I have redeemed myself from the disgrace that is Networking homework! Through approaching the program in a systematic manner, I was able to learn a ton of good engineering principles through just a simple assignment.
The program entails a basic UDP program that receives OSPF link state packets from localhost. From the network information within the packets, the program constructs a routing table using Dijkstra’s algorithm. The receiver and the network constructor are the two main parts of the program.
I built the graph data structure from bottom up, writing function for both getting and setting nodes and edges. All functions are initially studs, and are gradually written as the data structures are defined. No higher-level code ever duplicated functionalities of lower level abstractions, and no function had access to functions that are more than one level below it. Designing the programs in this fashion allowed me to separate the responsibilities of each program and function much more clearly.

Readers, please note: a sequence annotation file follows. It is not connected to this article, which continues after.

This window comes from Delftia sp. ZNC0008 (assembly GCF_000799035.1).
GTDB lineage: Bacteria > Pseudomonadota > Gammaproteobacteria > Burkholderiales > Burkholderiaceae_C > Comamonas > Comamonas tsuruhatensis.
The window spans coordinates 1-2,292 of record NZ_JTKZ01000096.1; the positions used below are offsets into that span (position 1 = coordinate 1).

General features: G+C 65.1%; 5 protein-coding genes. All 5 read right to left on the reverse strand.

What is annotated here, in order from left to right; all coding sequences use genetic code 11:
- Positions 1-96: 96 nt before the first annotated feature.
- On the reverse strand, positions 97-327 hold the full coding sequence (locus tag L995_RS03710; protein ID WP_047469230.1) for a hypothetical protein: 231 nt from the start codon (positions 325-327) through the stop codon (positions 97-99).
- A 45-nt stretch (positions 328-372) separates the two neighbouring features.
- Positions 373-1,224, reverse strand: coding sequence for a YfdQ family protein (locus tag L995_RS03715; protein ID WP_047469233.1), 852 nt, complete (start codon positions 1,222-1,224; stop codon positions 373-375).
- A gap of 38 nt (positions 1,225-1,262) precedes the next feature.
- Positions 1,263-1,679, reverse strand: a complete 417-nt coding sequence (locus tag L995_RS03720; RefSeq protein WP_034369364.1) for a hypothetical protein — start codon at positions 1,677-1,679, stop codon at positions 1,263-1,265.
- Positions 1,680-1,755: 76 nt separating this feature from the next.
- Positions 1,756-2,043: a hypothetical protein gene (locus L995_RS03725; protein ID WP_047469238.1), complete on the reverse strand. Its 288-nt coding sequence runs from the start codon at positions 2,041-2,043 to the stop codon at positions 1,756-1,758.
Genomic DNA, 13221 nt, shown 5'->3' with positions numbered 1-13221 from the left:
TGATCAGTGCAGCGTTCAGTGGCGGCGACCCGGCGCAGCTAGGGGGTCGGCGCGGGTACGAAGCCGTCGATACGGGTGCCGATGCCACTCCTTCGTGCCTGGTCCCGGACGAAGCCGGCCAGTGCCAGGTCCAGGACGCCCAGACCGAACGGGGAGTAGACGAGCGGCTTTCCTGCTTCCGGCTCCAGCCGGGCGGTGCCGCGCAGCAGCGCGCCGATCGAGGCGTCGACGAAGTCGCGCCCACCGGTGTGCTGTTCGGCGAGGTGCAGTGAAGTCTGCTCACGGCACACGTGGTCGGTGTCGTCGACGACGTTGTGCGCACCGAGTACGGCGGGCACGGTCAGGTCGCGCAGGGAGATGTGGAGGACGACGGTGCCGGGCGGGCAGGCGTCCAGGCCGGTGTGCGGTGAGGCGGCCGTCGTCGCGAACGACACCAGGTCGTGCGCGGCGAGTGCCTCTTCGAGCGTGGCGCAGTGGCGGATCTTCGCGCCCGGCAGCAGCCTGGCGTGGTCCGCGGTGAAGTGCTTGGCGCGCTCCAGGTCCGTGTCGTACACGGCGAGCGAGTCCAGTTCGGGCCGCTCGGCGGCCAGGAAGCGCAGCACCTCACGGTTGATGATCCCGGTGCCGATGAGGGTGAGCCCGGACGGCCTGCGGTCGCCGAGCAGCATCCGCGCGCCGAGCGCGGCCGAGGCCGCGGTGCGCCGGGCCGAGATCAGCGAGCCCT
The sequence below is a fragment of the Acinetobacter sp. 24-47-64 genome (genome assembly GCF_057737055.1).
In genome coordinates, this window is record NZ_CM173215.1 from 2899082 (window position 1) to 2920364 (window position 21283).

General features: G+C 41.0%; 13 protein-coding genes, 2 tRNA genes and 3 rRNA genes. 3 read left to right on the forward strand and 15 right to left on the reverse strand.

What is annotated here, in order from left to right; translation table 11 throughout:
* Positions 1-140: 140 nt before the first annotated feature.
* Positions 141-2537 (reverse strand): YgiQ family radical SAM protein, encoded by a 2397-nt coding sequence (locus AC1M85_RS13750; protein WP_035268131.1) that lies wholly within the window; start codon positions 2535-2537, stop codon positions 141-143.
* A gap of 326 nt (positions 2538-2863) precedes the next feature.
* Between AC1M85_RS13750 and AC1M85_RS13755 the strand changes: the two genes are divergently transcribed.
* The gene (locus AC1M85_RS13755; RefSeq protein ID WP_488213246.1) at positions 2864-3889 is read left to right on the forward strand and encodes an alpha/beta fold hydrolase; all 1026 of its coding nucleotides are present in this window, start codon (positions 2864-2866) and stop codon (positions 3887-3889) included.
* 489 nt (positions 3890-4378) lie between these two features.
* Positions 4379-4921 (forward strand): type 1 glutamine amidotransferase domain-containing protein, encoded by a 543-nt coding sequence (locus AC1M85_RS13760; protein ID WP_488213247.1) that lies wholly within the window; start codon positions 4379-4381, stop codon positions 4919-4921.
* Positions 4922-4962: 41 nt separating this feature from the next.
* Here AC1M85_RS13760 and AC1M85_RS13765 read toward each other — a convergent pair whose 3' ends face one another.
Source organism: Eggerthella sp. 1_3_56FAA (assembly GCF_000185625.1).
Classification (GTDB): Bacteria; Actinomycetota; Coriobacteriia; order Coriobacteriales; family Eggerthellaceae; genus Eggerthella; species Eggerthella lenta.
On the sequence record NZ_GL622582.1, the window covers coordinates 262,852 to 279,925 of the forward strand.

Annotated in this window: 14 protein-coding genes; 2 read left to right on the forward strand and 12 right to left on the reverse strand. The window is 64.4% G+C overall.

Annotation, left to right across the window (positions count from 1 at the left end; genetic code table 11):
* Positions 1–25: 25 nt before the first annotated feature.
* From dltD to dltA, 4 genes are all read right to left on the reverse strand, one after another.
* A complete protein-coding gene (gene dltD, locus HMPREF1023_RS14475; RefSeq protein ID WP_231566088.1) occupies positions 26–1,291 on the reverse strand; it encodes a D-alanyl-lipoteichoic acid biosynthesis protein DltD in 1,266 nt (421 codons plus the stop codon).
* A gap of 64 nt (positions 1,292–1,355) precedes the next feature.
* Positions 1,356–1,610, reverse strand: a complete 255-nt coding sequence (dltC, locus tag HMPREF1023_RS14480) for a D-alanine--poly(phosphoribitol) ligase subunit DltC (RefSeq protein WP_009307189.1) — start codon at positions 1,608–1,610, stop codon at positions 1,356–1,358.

After the Dijkstra’s algorithm was done, I decided to skip the middle level and work on the networking code first. This allowed me to get a better sense of how the middle layer would work.
While working on the middle layer, I began to understand the term “technical debt” with much more clarity. As I began to work on the middle layer, I found that I had to alter the lower and higher layers increasingly from my expectations in order to save time. In that final stretch, my code was looking increasingly shaky (as the features I altered are not as thoroughly tested), but my previous code was solid enough for the program to reach its final state without significant/time-consuming fixes.
I came to understand such assignments as stacking cans. In order to make the tower last, you must make sure that the bottom is stable. The early stages of building a program requires a stable foundation, but when your goal is within reach, you can risk a few unstable cans so that you may still reach the goal before it crumbles.
Other things I found particularly helpful this program are consistent naming schemes (despite acronyms), uniform ways to search nodes and establish and free nodes, generous use of asserts, and a large number of functions.
The program worked beautifully in the end- the faults behind each bug were almost immediately apparent, and the final stages of the program fell into place in no time. It was probably the most pleasant experience I had working with my own code.
Here’s to a successful networking program, finally.